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The Growth and Decline of Local Governments in the U.S.

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The Growth and Decline of Local Governments in the U.S. ( )

Illinois has the most local governments of any U.S. state, according to preliminary data released in the 2012 Census of Governments. Hawaii has the fewest. The U.S. Census Bureau conducts the Census of Governments every five years – for years ending in “2” and “7” – and is “the only uniform source of statistics for all of the nation’s state and local governments.”

Local governments fall into two broad categories: general purpose and special purpose. General purpose local governments include counties, municipalities, and towns/townships.  Special purpose local governments include special districts and independent school districts.

Trends over time

The 2012 data shows a total of 89,004 local governments in the U.S. in 2012, down from 89,476 local governments in 2007. Many factors might account for this decline, including consolidation, some terminations and perhaps some redefinitions. While relatively small in number, the drop is worth noting because it could signal the reversal of a trend, as illustrated by the table below.

Census of Government Year # Local Governments Change from Prior Census
2012 89,004 –   523
2007 89,527 +3,951
2002 87,525 +     72
1997 87,453 +2,498
1992 84,955 +1,769

Source: U.S. Census Bureau, Census of Governments, Historical Data

Over time, much of the growth and decline in the number of local governments can be traced to changes in the number of special purpose local governments.

“The decline in local governments over the past few decades is mostly due to consolidated school districts, while most of the increase is a result of the creation of special districts,” notes Michael Pagano, Ph.D., Dean of the College of Urban Planning and Public Affairs at the University of Illinois at Chicago, and Co-Editor of Urban Affairs Review.

The consolidation of school districts, a trend evidenced over the past 70 years, likely explains why the number of independent school districts dropped from 14,561 in 2007 to 12,884 in 2012.

The falloff in the number of general purpose local governments compared to the 2007 data is attributable almost solely to the decrease in the ’towns/township’ category, Pagano says. “It’s possible that many townships have been annexed into or absorbed by cities, thereby eliminating certain township governments.”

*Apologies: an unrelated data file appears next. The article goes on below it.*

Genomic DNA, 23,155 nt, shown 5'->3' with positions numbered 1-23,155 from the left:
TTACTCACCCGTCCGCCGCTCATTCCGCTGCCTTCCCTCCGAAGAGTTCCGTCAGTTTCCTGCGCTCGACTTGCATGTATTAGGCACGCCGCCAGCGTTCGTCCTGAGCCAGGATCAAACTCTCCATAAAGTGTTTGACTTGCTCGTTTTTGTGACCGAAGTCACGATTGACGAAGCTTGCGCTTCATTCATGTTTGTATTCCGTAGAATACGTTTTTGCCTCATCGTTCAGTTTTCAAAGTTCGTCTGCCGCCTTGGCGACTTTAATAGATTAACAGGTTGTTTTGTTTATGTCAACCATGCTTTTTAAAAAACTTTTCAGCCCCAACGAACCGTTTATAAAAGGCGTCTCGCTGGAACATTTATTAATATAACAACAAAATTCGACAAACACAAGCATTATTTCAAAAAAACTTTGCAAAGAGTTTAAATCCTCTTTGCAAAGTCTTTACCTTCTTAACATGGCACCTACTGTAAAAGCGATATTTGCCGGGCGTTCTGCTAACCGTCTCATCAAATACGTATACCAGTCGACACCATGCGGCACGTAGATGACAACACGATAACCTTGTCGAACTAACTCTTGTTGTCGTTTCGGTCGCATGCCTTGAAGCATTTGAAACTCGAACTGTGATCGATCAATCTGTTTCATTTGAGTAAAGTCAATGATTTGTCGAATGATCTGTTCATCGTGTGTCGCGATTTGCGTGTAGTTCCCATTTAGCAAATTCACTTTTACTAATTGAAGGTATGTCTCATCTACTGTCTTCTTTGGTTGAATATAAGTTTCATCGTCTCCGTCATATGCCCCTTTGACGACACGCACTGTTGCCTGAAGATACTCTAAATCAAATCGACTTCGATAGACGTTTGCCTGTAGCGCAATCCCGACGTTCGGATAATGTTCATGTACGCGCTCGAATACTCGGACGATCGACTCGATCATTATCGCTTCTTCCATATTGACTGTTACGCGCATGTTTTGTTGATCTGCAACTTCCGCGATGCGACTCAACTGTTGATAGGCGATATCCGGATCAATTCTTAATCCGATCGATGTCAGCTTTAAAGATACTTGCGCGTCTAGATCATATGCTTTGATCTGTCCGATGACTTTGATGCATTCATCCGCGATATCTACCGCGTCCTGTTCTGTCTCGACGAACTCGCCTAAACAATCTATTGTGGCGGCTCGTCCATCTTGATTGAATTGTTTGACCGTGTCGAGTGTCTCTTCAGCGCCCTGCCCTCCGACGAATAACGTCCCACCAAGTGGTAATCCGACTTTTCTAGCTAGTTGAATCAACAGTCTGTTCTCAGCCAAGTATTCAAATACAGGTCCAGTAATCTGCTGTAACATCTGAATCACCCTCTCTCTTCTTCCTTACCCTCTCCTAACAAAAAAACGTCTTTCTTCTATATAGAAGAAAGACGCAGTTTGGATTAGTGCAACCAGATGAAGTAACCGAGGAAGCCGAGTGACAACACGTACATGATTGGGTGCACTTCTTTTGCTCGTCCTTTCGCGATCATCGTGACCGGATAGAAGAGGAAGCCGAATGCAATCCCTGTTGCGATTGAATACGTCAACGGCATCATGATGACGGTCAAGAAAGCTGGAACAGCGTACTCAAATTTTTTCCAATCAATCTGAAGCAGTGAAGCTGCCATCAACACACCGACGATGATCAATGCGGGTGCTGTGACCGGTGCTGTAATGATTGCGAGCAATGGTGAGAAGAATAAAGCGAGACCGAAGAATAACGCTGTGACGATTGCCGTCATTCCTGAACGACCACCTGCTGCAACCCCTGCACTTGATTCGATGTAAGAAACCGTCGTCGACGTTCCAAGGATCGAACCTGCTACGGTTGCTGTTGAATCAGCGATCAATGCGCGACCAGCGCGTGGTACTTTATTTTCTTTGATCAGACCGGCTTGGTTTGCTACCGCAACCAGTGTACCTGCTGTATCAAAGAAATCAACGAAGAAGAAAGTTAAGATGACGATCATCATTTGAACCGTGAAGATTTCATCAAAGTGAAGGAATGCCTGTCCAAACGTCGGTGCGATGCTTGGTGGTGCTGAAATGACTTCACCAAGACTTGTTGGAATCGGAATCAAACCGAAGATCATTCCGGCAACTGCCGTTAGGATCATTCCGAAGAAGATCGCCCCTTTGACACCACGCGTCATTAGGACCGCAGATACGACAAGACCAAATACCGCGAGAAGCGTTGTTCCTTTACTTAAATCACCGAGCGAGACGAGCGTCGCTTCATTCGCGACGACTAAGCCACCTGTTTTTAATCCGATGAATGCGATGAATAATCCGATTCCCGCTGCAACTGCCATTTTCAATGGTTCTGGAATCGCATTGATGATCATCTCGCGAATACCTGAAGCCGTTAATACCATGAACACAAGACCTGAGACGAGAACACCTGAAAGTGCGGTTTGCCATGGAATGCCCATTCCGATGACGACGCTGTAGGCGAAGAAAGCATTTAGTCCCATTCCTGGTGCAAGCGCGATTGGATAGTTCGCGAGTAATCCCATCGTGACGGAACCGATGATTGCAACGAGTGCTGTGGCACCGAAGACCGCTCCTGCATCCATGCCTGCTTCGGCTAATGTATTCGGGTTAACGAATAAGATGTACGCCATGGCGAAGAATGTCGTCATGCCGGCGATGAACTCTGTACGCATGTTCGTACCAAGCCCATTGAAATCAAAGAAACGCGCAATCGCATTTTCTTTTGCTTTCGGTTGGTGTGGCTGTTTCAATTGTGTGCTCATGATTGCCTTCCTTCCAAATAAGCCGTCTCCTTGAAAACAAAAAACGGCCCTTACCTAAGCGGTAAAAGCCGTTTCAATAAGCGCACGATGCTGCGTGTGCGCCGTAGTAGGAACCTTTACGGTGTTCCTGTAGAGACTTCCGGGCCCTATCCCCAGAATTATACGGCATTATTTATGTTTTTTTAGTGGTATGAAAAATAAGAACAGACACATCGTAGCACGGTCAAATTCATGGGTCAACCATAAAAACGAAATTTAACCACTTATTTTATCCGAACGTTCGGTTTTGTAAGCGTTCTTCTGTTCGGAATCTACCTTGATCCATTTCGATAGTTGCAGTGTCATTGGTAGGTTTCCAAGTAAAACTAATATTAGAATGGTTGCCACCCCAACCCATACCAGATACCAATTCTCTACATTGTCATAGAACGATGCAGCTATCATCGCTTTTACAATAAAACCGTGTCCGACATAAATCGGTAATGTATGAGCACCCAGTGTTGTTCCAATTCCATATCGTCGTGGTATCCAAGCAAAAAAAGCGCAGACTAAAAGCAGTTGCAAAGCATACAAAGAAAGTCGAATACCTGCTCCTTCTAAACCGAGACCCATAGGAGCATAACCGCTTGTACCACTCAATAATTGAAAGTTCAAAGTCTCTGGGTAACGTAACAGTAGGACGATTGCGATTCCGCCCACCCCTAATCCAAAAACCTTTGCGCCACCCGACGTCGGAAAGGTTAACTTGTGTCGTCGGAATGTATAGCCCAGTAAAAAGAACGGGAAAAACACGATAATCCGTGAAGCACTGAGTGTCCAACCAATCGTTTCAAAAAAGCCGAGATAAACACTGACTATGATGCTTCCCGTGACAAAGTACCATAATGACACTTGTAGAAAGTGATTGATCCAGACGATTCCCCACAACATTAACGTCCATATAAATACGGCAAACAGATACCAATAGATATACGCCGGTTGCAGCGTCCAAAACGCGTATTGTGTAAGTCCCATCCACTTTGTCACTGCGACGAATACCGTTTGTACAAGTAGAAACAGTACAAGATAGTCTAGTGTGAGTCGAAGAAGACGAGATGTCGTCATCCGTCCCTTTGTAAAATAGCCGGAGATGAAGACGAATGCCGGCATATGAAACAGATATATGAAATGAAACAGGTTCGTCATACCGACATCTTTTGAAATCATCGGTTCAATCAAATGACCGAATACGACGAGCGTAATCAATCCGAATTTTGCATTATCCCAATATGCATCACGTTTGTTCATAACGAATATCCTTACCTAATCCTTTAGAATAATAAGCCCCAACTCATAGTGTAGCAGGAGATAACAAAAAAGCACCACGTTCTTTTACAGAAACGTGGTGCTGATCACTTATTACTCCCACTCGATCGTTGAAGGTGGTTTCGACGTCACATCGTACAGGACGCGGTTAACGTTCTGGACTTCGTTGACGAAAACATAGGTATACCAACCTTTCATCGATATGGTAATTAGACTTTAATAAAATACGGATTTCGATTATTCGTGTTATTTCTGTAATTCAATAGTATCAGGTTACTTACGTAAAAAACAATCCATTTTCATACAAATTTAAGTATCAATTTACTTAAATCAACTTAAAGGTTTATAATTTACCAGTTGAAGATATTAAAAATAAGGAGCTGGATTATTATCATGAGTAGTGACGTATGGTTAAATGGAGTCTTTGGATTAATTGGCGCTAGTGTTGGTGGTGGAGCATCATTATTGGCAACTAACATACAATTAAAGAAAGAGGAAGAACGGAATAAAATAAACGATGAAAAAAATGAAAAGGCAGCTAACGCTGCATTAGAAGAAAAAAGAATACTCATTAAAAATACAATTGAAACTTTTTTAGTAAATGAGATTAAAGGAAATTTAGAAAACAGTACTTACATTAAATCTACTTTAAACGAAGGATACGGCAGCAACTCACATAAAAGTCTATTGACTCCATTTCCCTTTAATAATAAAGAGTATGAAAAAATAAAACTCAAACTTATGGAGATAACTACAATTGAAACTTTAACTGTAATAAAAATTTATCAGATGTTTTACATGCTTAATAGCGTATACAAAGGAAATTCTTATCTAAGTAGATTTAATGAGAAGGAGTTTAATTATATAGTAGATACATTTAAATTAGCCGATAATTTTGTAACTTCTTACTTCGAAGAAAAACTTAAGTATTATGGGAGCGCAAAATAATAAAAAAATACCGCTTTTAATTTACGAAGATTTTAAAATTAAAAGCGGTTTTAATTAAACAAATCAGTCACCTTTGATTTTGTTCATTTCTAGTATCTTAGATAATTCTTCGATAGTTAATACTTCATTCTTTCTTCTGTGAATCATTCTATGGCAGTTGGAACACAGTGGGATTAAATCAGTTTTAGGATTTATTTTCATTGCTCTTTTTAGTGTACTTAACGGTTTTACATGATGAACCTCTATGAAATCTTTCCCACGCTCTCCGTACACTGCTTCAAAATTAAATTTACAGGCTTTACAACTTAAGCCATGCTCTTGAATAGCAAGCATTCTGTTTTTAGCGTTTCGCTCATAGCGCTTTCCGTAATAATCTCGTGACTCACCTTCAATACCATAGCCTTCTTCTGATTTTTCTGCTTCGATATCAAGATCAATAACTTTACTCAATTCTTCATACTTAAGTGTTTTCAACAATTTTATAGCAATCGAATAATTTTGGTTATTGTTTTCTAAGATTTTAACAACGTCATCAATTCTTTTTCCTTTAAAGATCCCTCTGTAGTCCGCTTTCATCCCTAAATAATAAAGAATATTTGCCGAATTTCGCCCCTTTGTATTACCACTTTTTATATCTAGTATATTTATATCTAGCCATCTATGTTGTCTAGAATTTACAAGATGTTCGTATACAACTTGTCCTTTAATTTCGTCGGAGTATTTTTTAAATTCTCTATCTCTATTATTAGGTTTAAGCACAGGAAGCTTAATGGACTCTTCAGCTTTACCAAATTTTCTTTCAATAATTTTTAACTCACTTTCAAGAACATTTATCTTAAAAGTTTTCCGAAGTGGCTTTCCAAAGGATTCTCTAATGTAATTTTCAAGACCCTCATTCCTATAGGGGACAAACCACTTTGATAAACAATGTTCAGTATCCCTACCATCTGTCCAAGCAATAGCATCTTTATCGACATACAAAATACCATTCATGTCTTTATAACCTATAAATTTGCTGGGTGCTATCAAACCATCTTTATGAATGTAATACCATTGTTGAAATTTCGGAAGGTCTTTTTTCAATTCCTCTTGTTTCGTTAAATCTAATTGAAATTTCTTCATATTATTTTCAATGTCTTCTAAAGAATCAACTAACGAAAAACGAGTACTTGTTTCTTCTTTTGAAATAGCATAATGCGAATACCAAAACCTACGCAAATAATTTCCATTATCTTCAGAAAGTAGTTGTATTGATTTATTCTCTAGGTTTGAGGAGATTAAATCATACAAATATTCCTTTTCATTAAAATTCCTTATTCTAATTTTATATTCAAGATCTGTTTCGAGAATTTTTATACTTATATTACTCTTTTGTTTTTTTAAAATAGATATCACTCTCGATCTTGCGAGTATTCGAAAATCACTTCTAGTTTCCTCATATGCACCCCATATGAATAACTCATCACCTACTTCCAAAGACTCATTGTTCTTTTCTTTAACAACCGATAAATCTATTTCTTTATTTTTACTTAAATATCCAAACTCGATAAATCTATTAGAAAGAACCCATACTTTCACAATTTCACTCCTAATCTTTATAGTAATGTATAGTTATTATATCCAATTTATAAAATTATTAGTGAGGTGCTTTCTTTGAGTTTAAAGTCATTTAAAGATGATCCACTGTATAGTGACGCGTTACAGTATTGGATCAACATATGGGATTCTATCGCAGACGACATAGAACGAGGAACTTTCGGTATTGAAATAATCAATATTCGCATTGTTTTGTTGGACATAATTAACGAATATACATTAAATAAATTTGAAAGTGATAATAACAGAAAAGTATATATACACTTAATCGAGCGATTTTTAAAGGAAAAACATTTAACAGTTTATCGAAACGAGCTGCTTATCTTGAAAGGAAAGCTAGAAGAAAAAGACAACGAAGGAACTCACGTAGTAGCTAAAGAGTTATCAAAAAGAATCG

The Census of Governments reports that ten states had fewer townships as a result of mergers and consolidations. Kansas experienced the largest drop in townships, down from 1,353 in 2007 to 1,268 in 2012, according to the report.

Which states have the most local governments? Which have the fewest?

As illustrated in the tables that follow, Illinois leads the nation with the highest number of local governments, as it did in the 2007 Census of Governments as well. The list of the top five states with the highest number of local governments in 2012 mirrors the list of the top five in 2007 – in the same order.

States with the Most Local Governments

State Total # Local Governments
Illinois 6,968
Pennsylvania 4,905
Texas 4,856
California 4,350
Kansas 3,806

The states with the fewest local governments in 2012 closely matches the list of states with the lowest number of local governments in 2007, with the exception of Delaware, which replaced Maryland in the number five position.

States with the Fewest Local Governments

State Total # Local Governments
Hawaii   21
Rhode Island 134
Alaska 177
Nevada 190
Delaware* 338

*In the 2007 Census of Governments, Maryland came in fifth place, 256 local governments, but that number rose to 347 in 2012.

Which states have the most special purpose local governments?  Which have the fewest?

Most of the “net change” in the number of local governments takes place in the special purpose category, which includes special districts and independent school districts. As shown in the following tables, Illinois – which has the highest number of local governments – also has the highest number of special purpose local governments and the highest number of special districts. More than half of Illinois’ local governments fall under the “special purpose” umbrella.

Special districts can be created, with state approval, to provide specific services such as fire protection, library and transit services.

States with the Most Special Districts

State # Special Districts
Illinois 3,232
California 2,786
Texas 2,309
Colorado 2,305
Missouri 1,837

 

States with the Fewest Special Districts

State # Special Districts
Alaska 15
Hawaii 17
Rhode Island 91
Louisiana 97
New Hampshire 97

Independent school districts include those not operated by a state, county, municipality or township. Texas, California, and Illinois have the most independent school districts, while Rhode Island and Tennessee have the fewest.

States with the Most Independent School Districts

State # Independent School Districts
Texas 1,079
California 1,025
Illinois    905
New York    679
Ohio    668

States with the Fewest Independent School Districts

State # Independent School Districts
Rhode Island   4
Tennessee 14
Nevada 17
Connecticut 17
Delaware 19

Note: Public schools in Virginia are divided into “divisions,” operated which are similar to “districts,” but are not independently operated. Dependent school districts, those operated by a state, county, municipal, town, or township government are not included in these rankings.

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